Well, it’s not quite morning, and I’m still playing catch-up after a weekend of indolence and ice cream, but but I’m eking out this Monday “Morning” Movie Review for your daily delectation.
I often review films that I like, or about which I can say something positive. This week’s film, In the Earth (2021), is one that I cannot recommend to most viewers, but one I nevertheless enjoyed.
This one is a Hulu find, and I watched it Saturday while my girlfriend was at the dentist. She came back and watched the rest of it with me, and asked, “What was the point of all that?” According to the Rotten Tomatoes audience score, most viewers had the same reaction. I’ll confess I was wondering the same thing at points, though overall I enjoyed the film.
The best part of the movie is the first half, which both creates an interesting world and throws its characters into a bloody dilemma. The world of In the Earth is one in which a deadly viral pandemic has wreaked havoc on the world (sound familiar?), and people are struggling to survive as best they can, often in unusual locations.
The film opens with Martin, a scientist, arriving at a government outpost on the edge of a large forest. He accompanies Alma on a two-day hike to find Dr. Olivia Wendle, Martin’s ex, who is doing research deep in the woods on the forest’s “mycorrhizal mat,” which she believes serves as a central nervous system for all of the flora in the forest. Seemingly connected to this idea of the sentient forest is Parnag Fegg, a creature or entity that is alleged to roam the forest, making prey of unsuspecting travelers.
Alma is tough and matter-of-fact, while Martin is uncertain, equivocating, and out-of-shape. The situation turns from a difficult hike into a deadly one: Alma and Martin are attacked in their sleep on the second night, finding their shoes stolen in the raid. They limp on without proper footwear, resulting in Martin stepping on a sharp stick, putting a nasty gash into his foot.
As they limp along, they come upon Zach, a hirsute individual living illegally in the woods. He takes the couple in and feeds them broth made from local plants, and gives them a tea derived from a plant like elderberries. Zach’s generosity, however, is a trap, and Alma and Martin find themselves held captive. Zach’s goal: to use Alma and Martin in his ritualistic art to appease and please the forest/Parnag Fegg—and, ultimately, to sacrifice them.
This portion of the film is the best: In the Earth has drawn viewers into a mysterious woodland world, and then put the protagonists into the hands of a bloodthirsty pagan. The deranged things Zach does to the pair—specifically Martin—are terrifying and gruesome.
Without giving too much away, the pair manage to escape, stumbling upon flashing strobe lights and speakers in the woods. These are the outskirts of Olivia’s camp. Olivia is obsessed with contacting the “mind” of the forest, but whereas Zach has chosen artistry and sacrifice, Olivia has opted for more scientific means.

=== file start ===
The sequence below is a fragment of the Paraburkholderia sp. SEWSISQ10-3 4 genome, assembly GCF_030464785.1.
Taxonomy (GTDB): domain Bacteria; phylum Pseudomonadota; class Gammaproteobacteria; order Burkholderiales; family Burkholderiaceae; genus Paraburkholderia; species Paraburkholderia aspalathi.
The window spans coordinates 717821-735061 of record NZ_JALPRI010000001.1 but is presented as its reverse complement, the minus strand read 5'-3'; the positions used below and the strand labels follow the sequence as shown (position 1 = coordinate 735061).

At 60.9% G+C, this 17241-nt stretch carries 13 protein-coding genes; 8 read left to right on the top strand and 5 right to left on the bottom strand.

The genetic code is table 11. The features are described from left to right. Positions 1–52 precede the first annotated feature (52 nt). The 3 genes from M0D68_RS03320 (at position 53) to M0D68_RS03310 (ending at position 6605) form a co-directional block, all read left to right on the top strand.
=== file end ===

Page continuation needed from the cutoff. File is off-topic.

The film builds to a psychedelic crescendo, with Olivia’s scientific approach delving into the very same black magic that Zach employed, the two seemingly working together.
This point in the flick is when it turns weird, a jumble of hallucinogenic images amid sequences of Alma and Martin fighting back against Zach and Olivia.
Honestly, I was unclear on what the ending of the film was (Wikipedia clears it up a bit). All I knew was that the film descended into trippy madness as the party partakes in some ancient, blasphemous ritual. In that regard, the crazy strobe effects and hallucinations worked well to give a sense for what the foursome experienced in the spore-filled forest, but it also made for a confusing, overly long ending.
The first half of the flick is essentially a mysterious adventure into the woods culminating in a hostage situation, all of which I found entertaining and compelling—really, quite gripping. The second half of the film has its merits, but the ending felt far too scattered.
Most will not like In the Woods, but it does some things very well. It creates a creepy and foreboding atmosphere, and a sense that no one can truly be trusted. For that, it is worth a watch for fans of this kind of survival horror.
2 thoughts on “Monday Morning Movie Review: In the Earth (2021)”
” … the forest’s “mycorrhizal mat,” which she believes serves as a central nervous system for all of the flora in the forest.” Sounds like Avatar, doesn’t it?
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Ha! I suppose it does. There’s an interesting plot in which it’s revealed that at least three of the four main characters have had ringworm recently, which is taken to be a sign of the forest’s/the mycorrhiza’s influence far beyond its own borders.
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